White, on the other hand, is the total reflection of light, and the two are often contrasted to refer to light and dark, good and evil, etc. But the notion of black being attached to negative or undesirable things may have to do with the perception of the colour by groups over history, as well as the colour’s striking, void-like depth.
In ancient Egypt, black was considered a symbol of a good harvest, as the black soil of the Nile river-fed region helped grow bountiful crops. Writing in The Guardian several years ago, the writer and editor Kate Carter noted that black “was also the colour of Anubis, the god of mummification and of the afterlife, he was not a negative figure or evil presence, but actually one who protected the dead against evil. So black was the colour of death, but also the colour of resurrection”.
Google Arts and Culture, a platform of information collected from museums the world over, says: “In Latin, the word for ‘black’, ater, is associated with cruelty and evil. ‘Atrocious’ and ‘atrocity’ is derived from this…It is no surprise, then, that in Medieval paintings the devil was often painted in black.”
The Greeks, however, developed a highly sophisticated technique for painting black figures on clay pottery, showing the colour’s early prominence in art and culture. A colour of elegance, clothes in black became to be greatly favoured over time.
How has ‘black’ been used in modern culture and language?
In an article in Reader’s Digest on subtle racism in language, a quote by therapist Dee Watts-Jones highlights that the usage of the term black is not always unintentional.
“The English language is in bed with racism, even though most of us are usually unaware of that fact,” she said, adding, “Everyday language reminds African Americans in matter-of-fact ways that our color is related to extortion (blackmail), disrepute (black mark), rejection (blackball), banishment (blacklist), impurity (not the driven snow), illicitness (black market), and death.” Pointing to how dark never means universally negative, she said “Casting aspersions on black or darkness while praising white or light isn’t universal, and regardless of the intentions of the user of these expressions, such usage colludes with racism.”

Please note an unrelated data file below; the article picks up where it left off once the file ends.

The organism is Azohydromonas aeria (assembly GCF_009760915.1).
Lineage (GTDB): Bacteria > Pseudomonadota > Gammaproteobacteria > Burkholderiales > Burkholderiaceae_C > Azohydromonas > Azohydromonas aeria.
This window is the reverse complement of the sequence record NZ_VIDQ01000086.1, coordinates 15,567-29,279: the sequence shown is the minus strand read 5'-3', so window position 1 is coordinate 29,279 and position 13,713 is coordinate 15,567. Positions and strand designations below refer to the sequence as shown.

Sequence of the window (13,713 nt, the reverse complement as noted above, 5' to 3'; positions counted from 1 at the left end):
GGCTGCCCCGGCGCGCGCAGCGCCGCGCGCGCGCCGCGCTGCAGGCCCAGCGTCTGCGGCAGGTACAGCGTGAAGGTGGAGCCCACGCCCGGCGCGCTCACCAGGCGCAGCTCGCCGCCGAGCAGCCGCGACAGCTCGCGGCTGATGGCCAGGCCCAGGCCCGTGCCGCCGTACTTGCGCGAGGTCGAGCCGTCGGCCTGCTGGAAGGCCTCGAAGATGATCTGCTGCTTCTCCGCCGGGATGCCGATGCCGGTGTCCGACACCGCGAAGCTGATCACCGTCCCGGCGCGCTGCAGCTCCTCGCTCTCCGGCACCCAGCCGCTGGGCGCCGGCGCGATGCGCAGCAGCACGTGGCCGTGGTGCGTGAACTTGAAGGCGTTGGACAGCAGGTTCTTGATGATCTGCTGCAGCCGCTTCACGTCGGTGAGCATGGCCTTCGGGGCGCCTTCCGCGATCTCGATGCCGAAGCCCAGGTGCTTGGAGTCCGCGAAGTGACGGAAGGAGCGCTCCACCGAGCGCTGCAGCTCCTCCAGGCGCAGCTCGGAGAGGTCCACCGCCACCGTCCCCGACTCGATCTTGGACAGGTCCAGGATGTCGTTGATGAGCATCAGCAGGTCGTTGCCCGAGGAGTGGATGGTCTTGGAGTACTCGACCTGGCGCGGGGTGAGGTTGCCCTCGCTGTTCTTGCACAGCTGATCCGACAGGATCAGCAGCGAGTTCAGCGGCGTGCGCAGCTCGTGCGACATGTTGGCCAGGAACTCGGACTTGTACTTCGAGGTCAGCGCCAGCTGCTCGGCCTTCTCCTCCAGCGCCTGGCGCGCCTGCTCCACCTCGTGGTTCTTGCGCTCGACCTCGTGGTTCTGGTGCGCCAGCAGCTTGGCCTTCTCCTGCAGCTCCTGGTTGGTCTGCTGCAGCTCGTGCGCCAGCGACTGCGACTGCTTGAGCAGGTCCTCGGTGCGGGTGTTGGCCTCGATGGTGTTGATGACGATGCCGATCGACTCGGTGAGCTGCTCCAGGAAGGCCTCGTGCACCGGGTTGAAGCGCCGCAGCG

Closer home, there is the phrase “Muh kala karna” that connects culture and language. The Hindi phrase literally translates to getting the face painted black, and refers to being disgraced or having done something shameful. It is often related to the casteist punishment given to Dalits by upper caste people for violating hierarchy-based social rules, through publicly humiliating them and branding them by painting their faces black.
Due to its intensity, the colour has been used in protests, such as a simple black band on the arm. Its mournful association also suits protests and similar occasions. But it is not the only colour of protest — with environment-related protests often seeing themes of green, or workers wearing red to signify unity over a cause when protesting.
In fashion, black is smart, elegant, and universally approved of. A dark suit is the standard clothing for formal affairs in the West, formal events are often called “black-tie” affairs, and every fashionable woman is supposed to have a “little black dress” in her wardrobe.
In sport, a black belt signifies the highest level of accomplishment in martial arts, and the All Blacks of New Zealand are the greatest rugby team in history.